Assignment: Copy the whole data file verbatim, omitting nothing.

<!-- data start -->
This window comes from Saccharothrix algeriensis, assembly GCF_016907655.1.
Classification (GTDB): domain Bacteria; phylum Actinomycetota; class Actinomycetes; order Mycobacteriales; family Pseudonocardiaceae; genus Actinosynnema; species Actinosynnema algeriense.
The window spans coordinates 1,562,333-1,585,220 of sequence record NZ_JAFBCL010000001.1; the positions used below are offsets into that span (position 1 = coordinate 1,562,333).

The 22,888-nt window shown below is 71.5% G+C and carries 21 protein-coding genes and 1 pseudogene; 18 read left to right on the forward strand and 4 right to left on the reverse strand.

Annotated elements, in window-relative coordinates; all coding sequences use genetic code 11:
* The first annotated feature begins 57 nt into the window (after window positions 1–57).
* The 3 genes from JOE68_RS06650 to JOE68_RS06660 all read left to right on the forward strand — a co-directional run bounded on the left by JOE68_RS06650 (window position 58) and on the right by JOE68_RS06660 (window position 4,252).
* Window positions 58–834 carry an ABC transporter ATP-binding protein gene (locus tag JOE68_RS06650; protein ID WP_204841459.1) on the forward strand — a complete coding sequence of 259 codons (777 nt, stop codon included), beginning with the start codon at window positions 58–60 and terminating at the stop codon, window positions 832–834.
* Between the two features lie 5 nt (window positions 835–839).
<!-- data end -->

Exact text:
This window comes from Saccharothrix algeriensis, assembly GCF_016907655.1.
Classification (GTDB): domain Bacteria; phylum Actinomycetota; class Actinomycetes; order Mycobacteriales; family Pseudonocardiaceae; genus Actinosynnema; species Actinosynnema algeriense.
The window spans coordinates 1,562,333-1,585,220 of sequence record NZ_JAFBCL010000001.1; the positions used below are offsets into that span (position 1 = coordinate 1,562,333).

The 22,888-nt window shown below is 71.5% G+C and carries 21 protein-coding genes and 1 pseudogene; 18 read left to right on the forward strand and 4 right to left on the reverse strand.

Annotated elements, in window-relative coordinates; all coding sequences use genetic code 11:
* The first annotated feature begins 57 nt into the window (after window positions 1–57).
* The 3 genes from JOE68_RS06650 to JOE68_RS06660 all read left to right on the forward strand — a co-directional run bounded on the left by JOE68_RS06650 (window position 58) and on the right by JOE68_RS06660 (window position 4,252).
* Window positions 58–834 carry an ABC transporter ATP-binding protein gene (locus tag JOE68_RS06650; protein ID WP_204841459.1) on the forward strand — a complete coding sequence of 259 codons (777 nt, stop codon included), beginning with the start codon at window positions 58–60 and terminating at the stop codon, window positions 832–834.
* Between the two features lie 5 nt (window positions 835–839).